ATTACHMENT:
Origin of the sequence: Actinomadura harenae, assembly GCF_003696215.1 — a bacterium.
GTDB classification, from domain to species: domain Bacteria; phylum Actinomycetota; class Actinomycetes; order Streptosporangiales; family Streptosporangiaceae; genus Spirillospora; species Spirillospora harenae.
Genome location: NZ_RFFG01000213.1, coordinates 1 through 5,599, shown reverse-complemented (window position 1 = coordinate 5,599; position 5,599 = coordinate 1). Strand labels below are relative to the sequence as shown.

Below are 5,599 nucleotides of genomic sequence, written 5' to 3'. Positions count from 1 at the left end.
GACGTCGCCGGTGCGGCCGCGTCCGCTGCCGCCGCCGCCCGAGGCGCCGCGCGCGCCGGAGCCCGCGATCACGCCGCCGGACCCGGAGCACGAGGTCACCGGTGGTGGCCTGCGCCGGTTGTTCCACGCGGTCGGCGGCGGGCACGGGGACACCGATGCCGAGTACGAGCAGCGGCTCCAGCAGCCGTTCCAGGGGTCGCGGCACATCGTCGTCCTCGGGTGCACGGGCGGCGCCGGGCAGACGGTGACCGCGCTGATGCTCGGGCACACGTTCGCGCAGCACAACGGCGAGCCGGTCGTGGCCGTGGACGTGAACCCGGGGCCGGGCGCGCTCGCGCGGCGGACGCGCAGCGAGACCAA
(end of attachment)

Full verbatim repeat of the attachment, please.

Origin of the sequence: Actinomadura harenae, assembly GCF_003696215.1 — a bacterium.
GTDB classification, from domain to species: domain Bacteria; phylum Actinomycetota; class Actinomycetes; order Streptosporangiales; family Streptosporangiaceae; genus Spirillospora; species Spirillospora harenae.
Genome location: NZ_RFFG01000213.1, coordinates 1 through 5,599, shown reverse-complemented (window position 1 = coordinate 5,599; position 5,599 = coordinate 1). Strand labels below are relative to the sequence as shown.

Below are 5,599 nucleotides of genomic sequence, written 5' to 3'. Positions count from 1 at the left end.
GACGTCGCCGGTGCGGCCGCGTCCGCTGCCGCCGCCGCCCGAGGCGCCGCGCGCGCCGGAGCCCGCGATCACGCCGCCGGACCCGGAGCACGAGGTCACCGGTGGTGGCCTGCGCCGGTTGTTCCACGCGGTCGGCGGCGGGCACGGGGACACCGATGCCGAGTACGAGCAGCGGCTCCAGCAGCCGTTCCAGGGGTCGCGGCACATCGTCGTCCTCGGGTGCACGGGCGGCGCCGGGCAGACGGTGACCGCGCTGATGCTCGGGCACACGTTCGCGCAGCACAACGGCGAGCCGGTCGTGGCCGTGGACGTGAACCCGGGGCCGGGCGCGCTCGCGCGGCGGACGCGCAGCGAGACCAA